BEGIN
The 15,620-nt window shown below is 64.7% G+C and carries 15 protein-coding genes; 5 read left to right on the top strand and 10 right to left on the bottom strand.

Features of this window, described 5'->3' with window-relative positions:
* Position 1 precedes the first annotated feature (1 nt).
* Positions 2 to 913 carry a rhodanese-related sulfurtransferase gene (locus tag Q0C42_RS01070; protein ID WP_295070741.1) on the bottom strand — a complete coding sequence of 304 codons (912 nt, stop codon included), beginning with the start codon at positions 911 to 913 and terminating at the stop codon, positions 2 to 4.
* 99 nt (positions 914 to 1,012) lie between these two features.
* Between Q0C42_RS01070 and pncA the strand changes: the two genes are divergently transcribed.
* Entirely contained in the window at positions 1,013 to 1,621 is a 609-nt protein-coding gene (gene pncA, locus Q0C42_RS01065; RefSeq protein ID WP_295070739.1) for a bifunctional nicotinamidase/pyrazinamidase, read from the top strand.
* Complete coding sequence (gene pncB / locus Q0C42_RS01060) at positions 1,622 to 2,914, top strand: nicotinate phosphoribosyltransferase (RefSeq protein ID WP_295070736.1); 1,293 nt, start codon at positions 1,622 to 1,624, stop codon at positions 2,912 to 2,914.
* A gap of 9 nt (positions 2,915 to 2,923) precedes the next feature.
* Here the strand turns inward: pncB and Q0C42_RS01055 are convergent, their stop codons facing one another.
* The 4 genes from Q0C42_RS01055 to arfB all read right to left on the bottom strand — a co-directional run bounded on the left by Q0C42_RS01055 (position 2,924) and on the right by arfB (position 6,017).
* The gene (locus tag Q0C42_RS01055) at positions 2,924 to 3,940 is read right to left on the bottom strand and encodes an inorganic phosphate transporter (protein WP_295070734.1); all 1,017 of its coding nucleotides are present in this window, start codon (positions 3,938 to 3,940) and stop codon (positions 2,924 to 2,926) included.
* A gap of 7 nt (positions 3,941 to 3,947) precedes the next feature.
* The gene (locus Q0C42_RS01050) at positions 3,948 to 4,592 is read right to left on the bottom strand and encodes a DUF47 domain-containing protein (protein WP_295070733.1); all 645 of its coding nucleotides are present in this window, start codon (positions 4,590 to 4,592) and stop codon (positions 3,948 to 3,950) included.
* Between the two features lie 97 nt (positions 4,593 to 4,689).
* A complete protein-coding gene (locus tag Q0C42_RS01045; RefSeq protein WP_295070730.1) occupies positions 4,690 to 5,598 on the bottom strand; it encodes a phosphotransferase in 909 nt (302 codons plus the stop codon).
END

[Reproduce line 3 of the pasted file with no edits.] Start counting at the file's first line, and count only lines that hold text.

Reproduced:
* Position 1 precedes the first annotated feature (1 nt).